Blumsack, Seth

184

English walnut rootstocks help avoid blackline disease, but produce less than ‘Paradox’ hybrid  

E-Print Network [OSTI]

rootstock selection can help to prevent blackline infection.English walnut rootstocks help avoid blackline disease, but

Grant, Joseph A.; McGranahan, Gale H.

2005-01-01T23:59:59.000Z

185

Sarah Besky Culture and Agriculture Prelim: "Can a Plantation be Fair? Paradoxes and Possibilities in  

E-Print Network [OSTI]

Networks: Own Brand and Chocolate in UK Supermarkets. In Fair Trade: The Challenges Transforming: Power, Production, and History in the Americas. Steve Striffler and Mark Moberg, eds. Pp. 103.D. dissertation, Department of Anthropology, New School for Social Research. Erem, Suzan 2001 Labor Pains: Inside

Wisconsin at Madison, University of

186

Muon decays in the Earth's atmosphere, differential aging and the paradox of the twins  

E-Print Network [OSTI]

Observation of the decay of muons produced in the Earth's atmosphere by cosmic ray interactions provides a graphic illustration of the counter-intuitive space-time predictions of special relativity theory. Muons at rest in the atmosphere, decaying simultaneously, are subject to a universal time-dilatation effect when viewed from a moving frame and so are also observed to decay simultaneously in all such frames. The analysis of this example reveals the underlying physics of the differential aging effect in Langevin's travelling-twin thought experiment.

J. H. Field

2009-02-05T23:59:59.000Z

187

The political effectiveness of non-state violence : paradox, polarity, and the pursuit of power  

E-Print Network [OSTI]

When is non-state violence politically effective? Existing scholarship suggests that insurgency and terrorism are generally effective or ineffective based on the analysis of unitary non-state coercers operating solely at ...

Krause, Peter John Paul

2011-01-01T23:59:59.000Z

188

E-Print Network 3.0 - apparent paradoxical vault Sample Search...  

Broader source: All U.S. Department of Energy (DOE) Office Webpages (Extended Search)

Summary: , vaults, manholes, boilers, tunnels, sewer and sump pits, large HVAC equipment, the Physics Department... -required confined spaces. Underground Electrical...

189

Paradox Farm cold climate greenhouse Photo: Sue Wika Section I: Introduction  

E-Print Network [OSTI]

for Sustainable Building Research (CSBR). We would also like to thank all those who participated in the online Sustainable Development Partnership Virajita Singh, Senior Research Fellow, Center for Sustainable Building Research Dan Handeen, Research Fellow, Center for Sustainable Building Research Jody Rader, Research

Netoff, Theoden

190

The Paradox of Regulatory Development in China: The Case of the Electricity Industry  

E-Print Network [OSTI]

of Loss in the Ertan Hydropower Project). ? In Yingxiang17 Due to sensitivity of hydropower performance to seasonalwater resources for future hydropower development. Among 156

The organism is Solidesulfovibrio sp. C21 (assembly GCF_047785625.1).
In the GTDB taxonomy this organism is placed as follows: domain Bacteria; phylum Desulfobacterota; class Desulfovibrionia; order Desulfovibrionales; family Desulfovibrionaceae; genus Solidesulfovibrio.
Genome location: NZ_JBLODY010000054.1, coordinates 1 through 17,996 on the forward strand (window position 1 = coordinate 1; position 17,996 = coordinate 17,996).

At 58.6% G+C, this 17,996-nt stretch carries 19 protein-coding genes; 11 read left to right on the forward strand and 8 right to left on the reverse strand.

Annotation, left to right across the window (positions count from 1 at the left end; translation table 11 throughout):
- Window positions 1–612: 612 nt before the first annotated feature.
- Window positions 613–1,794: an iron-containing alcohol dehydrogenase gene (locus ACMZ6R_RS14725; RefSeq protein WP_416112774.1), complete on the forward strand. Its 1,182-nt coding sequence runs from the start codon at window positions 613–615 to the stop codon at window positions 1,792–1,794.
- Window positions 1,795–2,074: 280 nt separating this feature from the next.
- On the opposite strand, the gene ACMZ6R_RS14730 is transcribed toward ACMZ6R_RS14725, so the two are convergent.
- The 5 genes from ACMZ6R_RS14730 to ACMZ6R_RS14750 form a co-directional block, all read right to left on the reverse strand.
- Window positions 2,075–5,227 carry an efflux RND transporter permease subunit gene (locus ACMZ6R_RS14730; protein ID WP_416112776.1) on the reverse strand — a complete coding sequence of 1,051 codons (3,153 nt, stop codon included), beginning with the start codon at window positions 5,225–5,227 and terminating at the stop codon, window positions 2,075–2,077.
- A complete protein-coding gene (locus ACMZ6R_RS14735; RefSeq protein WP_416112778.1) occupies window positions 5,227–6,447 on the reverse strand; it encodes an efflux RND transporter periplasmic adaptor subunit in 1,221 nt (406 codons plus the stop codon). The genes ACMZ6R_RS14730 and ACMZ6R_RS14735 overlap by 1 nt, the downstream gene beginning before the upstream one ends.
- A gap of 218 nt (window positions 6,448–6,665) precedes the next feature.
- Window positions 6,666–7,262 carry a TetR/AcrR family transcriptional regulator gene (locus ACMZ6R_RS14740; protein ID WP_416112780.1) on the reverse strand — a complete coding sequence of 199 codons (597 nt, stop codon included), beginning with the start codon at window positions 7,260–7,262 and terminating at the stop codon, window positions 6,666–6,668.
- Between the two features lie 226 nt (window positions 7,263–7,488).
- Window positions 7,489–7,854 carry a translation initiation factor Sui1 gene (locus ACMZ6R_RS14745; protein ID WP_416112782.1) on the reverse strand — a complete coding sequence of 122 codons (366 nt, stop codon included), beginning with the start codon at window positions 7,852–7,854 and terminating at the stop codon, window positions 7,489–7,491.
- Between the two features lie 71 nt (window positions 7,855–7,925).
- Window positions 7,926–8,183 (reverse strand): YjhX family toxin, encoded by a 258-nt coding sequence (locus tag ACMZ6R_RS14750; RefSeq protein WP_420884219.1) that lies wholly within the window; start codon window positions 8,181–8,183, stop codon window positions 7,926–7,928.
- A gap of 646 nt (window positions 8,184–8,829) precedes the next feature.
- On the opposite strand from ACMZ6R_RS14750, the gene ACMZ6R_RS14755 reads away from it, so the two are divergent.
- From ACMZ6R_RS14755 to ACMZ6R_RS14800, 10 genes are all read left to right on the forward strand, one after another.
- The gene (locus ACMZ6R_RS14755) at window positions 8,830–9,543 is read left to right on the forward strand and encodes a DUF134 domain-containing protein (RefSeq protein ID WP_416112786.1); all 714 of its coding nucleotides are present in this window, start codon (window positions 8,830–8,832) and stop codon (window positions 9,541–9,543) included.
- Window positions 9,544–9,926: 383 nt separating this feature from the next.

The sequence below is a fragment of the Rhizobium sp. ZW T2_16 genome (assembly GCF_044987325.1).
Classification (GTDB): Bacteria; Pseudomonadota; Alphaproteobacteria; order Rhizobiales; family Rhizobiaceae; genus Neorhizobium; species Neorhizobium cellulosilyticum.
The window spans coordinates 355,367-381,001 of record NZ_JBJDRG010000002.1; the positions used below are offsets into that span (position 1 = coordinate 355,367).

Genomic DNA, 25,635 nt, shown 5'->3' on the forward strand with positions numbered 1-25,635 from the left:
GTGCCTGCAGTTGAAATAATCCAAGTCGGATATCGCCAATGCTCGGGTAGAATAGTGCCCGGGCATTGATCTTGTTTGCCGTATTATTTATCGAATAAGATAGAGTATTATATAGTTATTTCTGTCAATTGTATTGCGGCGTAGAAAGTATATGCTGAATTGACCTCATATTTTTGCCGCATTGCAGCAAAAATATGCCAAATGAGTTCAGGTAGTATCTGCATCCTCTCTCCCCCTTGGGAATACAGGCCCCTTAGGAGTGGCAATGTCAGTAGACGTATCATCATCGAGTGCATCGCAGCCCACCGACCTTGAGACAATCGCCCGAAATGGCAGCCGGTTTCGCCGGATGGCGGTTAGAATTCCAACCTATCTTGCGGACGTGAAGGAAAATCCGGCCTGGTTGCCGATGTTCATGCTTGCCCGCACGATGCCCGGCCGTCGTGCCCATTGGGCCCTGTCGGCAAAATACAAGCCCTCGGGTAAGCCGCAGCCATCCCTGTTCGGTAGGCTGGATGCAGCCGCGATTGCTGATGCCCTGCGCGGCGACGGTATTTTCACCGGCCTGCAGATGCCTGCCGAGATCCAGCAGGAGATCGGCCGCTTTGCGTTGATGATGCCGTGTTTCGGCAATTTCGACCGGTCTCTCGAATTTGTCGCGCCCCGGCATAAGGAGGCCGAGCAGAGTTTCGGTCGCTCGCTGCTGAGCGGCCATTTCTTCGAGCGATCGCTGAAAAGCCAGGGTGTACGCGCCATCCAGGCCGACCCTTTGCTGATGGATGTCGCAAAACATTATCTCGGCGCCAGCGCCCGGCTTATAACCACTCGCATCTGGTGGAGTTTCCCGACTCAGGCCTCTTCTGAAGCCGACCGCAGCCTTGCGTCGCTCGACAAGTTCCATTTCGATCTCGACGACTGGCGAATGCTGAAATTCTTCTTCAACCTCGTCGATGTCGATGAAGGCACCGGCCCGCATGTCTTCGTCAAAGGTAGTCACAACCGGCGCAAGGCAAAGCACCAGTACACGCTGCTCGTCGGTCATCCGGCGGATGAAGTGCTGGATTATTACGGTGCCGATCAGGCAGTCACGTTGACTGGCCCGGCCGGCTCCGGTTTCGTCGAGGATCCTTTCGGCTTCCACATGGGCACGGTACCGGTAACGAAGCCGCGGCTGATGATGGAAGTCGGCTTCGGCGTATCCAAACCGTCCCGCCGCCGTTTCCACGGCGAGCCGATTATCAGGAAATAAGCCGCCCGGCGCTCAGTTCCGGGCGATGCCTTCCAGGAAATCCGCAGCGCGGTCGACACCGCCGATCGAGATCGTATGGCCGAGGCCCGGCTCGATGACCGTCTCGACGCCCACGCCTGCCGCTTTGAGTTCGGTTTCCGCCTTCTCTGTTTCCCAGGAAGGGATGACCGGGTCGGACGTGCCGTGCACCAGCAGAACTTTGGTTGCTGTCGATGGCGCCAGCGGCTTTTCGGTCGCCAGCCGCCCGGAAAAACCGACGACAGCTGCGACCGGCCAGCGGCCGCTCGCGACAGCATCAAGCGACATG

Tsai, Chung-min

2010-01-01T23:59:59.000Z

191

Holographic Thermalization, stability of AdS, and the Fermi-Pasta-Ulam-Tsingou paradox  

E-Print Network [OSTI]

For a real massless scalar field in general relativity with a negative cosmological constant, we uncover a large class of spherically symmetric initial conditions that are close to AdS, but whose numerical evolution does not result in black hole formation. According to the AdS/CFT dictionary, these bulk solutions are dual to states of a strongly interacting boundary CFT that fail to thermalize at late times. Furthermore, as these states are not stationary, they define dynamical CFT configurations that do not equilibrate. We develop a two-timescale perturbative formalism that captures both direct and inverse cascades of energy and agrees with our fully nonlinear evolutions in the appropriate regime. We also show that this formalism admits a large class of quasi-periodic solutions. Finally, we demonstrate a striking parallel between the dynamics of AdS and the classic Fermi-Pasta-Ulam-Tsingou problem.

Venkat Balasubramanian; Alex Buchel; Stephen R. Green; Luis Lehner; Steven L. Liebling

2014-06-16T23:59:59.000Z

192

The Paradox of Regulatory Development in China: The Case of the Electricity Industry  

E-Print Network [OSTI]

zhongguo dianli chanye (China‘s Electricity Industry at themulti_page.pdf. State Electricity Regulatory Commission.The Annual Report on Electricity Regulation (2006). Beijing:

Tsai, Chung-min

2010-01-01T23:59:59.000Z

193

The Paradox of Regulatory Development in China: The Case of the Electricity Industry  

E-Print Network [OSTI]

the private-owned power plants that sell electricity to theElectricity Nominal IRA Ineffective Regulation Non-competitive Market Public & Privatein the private investors‘ inferiority. In the electricity

Tsai, Chung-min

2010-01-01T23:59:59.000Z

194

The Measurement Process in Local Quantum Theory and the EPR Paradox  

E-Print Network [OSTI]